The past year has been a perplexing one for the art world. Take events at auction house Sotheby’s, for example. It raised eyebrows at the start of 2016 when it spent up to $85m to buy a small consultancy called Art Agency, Partners (the oddly placed comma is part of the firm’s name) that consisted solely of three advisers to wealthy collectors. The deal baffled many in the market: it was a “hefty sum to spend on people, and a business that wasn’t yet two years old”, says Melanie Gerlis in the Financial Times.
Then, in October, the firm had to reimburse an American buyer for £8.4m spent on a Frans Hals painting five years ago that later turned out to be fake. This was just one of a growing number of stories about alleged fakes in the art market to hit the headlines, “triggering fears that more multimillion-dollar Old Master works will be exposed as the work of a highly skilled forger”, wrote James Pickford and Josh Spero, also in the Financial Times.
Finally, in December, Sotheby’s announced that it will start offering management services to living artists, which rattled galleries, whose job this has traditionally always been. “For an auction house to represent a living artist is like MGM representing Fred Astaire – you can’t tie up all the sides of a transaction,” Arne Glimcher of Pace Gallery, a contemporary art specialist, told The Wall Street Journal.
Meanwhile, over at rivals Christie’s, the highly regarded head of postwar art, Brett Gorvy, left to become a dealer – a move that is “likely to roil the art world”, as The New York Times put it, by signalling closer ties between auction houses and dealers. “Where they used to distrust each other as competitors, these days they work together to secure the highest prices for sellers and the highest-quality pieces for buyers.”
Of course, what counts most is sales – and here trends have been worrying. Big sales saw notable flops such as Picasso’s Tête de Femme, which sold for £18.9m, 30% less than it fetched when last sold in 2013. Sotheby’s sales figures for the year to 12 December fell by nearly a third to $4.1bn, compared to 2015’s $6bn. Some hope that Donald Trump’s low-tax stance could boost the flagging market, which is still primarily driven by America’s wealthiest 1%.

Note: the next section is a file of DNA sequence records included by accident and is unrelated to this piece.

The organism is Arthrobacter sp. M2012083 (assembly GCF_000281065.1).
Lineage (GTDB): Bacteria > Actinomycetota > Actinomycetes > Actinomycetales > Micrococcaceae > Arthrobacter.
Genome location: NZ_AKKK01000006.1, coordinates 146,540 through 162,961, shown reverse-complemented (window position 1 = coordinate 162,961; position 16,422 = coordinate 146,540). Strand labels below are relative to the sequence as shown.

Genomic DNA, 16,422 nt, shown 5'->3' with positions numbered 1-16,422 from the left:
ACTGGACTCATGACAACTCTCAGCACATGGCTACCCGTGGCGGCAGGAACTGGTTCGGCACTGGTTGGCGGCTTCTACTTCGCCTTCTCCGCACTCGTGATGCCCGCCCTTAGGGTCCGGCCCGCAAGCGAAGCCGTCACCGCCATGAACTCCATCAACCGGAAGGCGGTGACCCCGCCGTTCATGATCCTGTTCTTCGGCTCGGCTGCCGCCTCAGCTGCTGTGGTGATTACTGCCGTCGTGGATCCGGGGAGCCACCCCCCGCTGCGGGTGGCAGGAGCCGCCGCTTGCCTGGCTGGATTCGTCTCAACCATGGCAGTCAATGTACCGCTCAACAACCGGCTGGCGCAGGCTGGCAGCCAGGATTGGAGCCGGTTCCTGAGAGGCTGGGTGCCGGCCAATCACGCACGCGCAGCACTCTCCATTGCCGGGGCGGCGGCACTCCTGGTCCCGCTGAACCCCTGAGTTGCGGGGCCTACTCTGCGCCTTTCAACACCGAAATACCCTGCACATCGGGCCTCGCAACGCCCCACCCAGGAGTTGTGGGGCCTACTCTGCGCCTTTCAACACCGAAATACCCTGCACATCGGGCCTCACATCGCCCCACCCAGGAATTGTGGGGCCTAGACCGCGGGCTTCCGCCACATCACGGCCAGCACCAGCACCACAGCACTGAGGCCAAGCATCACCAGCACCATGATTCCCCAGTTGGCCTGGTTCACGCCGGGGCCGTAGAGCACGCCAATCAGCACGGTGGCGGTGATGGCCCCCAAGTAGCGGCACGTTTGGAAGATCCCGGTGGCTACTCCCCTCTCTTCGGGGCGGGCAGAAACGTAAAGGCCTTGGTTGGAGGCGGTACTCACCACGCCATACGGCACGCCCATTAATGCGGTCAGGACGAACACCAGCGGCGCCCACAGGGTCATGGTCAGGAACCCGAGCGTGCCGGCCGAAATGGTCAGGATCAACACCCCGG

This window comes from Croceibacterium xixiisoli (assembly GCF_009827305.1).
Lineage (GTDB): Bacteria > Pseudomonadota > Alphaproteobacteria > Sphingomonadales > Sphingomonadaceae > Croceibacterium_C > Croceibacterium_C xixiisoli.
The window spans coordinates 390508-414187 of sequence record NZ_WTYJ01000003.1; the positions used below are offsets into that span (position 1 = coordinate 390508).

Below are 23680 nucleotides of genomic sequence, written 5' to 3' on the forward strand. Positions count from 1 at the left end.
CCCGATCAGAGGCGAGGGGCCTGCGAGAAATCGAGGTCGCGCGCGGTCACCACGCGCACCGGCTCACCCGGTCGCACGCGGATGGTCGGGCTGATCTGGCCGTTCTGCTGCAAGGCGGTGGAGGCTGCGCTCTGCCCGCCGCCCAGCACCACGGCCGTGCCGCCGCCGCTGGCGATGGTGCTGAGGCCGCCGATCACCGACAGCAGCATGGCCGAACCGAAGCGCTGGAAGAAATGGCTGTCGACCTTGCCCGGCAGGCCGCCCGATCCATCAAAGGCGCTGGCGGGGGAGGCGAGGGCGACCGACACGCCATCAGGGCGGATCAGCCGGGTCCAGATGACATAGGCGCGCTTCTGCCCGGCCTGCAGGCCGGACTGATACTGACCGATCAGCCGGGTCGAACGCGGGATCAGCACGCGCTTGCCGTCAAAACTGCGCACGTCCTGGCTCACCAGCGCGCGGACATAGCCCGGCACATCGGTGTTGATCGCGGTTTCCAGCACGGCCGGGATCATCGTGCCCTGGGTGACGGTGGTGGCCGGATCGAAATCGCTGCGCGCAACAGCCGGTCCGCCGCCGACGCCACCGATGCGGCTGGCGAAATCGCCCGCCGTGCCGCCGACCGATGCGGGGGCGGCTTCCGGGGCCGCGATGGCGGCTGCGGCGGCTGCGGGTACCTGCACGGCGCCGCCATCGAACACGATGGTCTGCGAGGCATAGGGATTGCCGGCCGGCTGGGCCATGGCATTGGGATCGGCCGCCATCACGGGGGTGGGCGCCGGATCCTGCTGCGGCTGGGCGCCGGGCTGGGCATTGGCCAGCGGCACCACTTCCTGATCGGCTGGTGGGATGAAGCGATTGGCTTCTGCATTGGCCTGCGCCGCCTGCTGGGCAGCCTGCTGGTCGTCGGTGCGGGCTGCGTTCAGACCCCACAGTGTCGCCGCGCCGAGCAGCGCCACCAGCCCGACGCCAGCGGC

“If an art collector gets less of a tax hit, that’s got to be helpful,” art adviser Candace Worth told The New York Times. On the other hand, Trump’s proposals to reduce the tax benefits of charitable giving, which includes donations to galleries, has caused jitters. “If they change that in a meaningful way, it could have a significant effect on people’s desire to make a generous gift”, collector Howard Rachofsky told the same paper. “The only thing that will be certain this year will be uncertainty.”
A property tycoon’s treasure trove
When Harry Hyams, the property tycoon behind London’s Centre Point building, died in December 2015 aged 87, he left the bulk of his £487m estate to the nation in one of the biggest charitable bequests in British history. Among the masterpieces in his extensive art collection is a view of Venice by Canaletto called A Capriccio of the Scuola di San Marco. Hyams is believed to have bought the work at auction at Christie’s in 1992, when it sold for £2.2m. Paintings by the artist have since sold for up to £18.6m, notes Jack Malvern in The Times.
Other works kept at Ramsbury Manor, Hyams’ stately home in Wiltshire, include George Stubbs’s Portrait of Thomas Smith the Banksman, sold for £771,500 by Christies in 1998, and two paintings by John Everett Millais. One, a portrait of a rosy-cheeked girl entitled Cherry Ripe, is on show at the Fitzwilliam Museum in Cambridge, while the other, Flowing to the River, has been on loan to Tate Britain since 1995.
In 2010, Hyams set up the Capricorn Foundation to make his art collection available for public viewing in his home. But putting Ramsbury Manor in order is no small feat – a task that has fallen to trustee Diana Rawstron. Converting the house “in a sympathetic and appropriate way to public use will take some time”, she told The Daily Telegraph. “Putting so many valuable works of art on display, along with his large collection of vintage cars, is a big project.”
Beside the paintings, Hyams was also a keen collector of vintage sports cars. His collection included a Bugatti Type 50 fitted with a custom body by Saoutchik, a famed French coachbuilding firm, which will also go on display.
Going: Copper was in short supply during World War II, so in 1942 the US Mint started to experiment with making pennies from other materials. One company in Tennessee tried glass. The results were as you might expect and only one unbroken glass penny (pictured) is known to have survived. It was expected to fetch over $30,000 when it went under the figurative hammer this week at Heritage Auctions in Fort Lauderdale, Florida.
Gone: Rare American pennies often attract substantial bids from numismatists. Last August, two examples dating from the earliest days of the US Mint in 1792 went for a total of $869,500 at an auction in California. One, the “Silver Center Cent”, fetched $352,500. The coin’s name comes from a small inset of silver at its centre, which originally made the intrinsic value of its metals equal to its face value, and is one of about 12 known specimens of its type. An even rarer “Birch Cent”, named after its engraver, Robert Birch, sold for $517,000.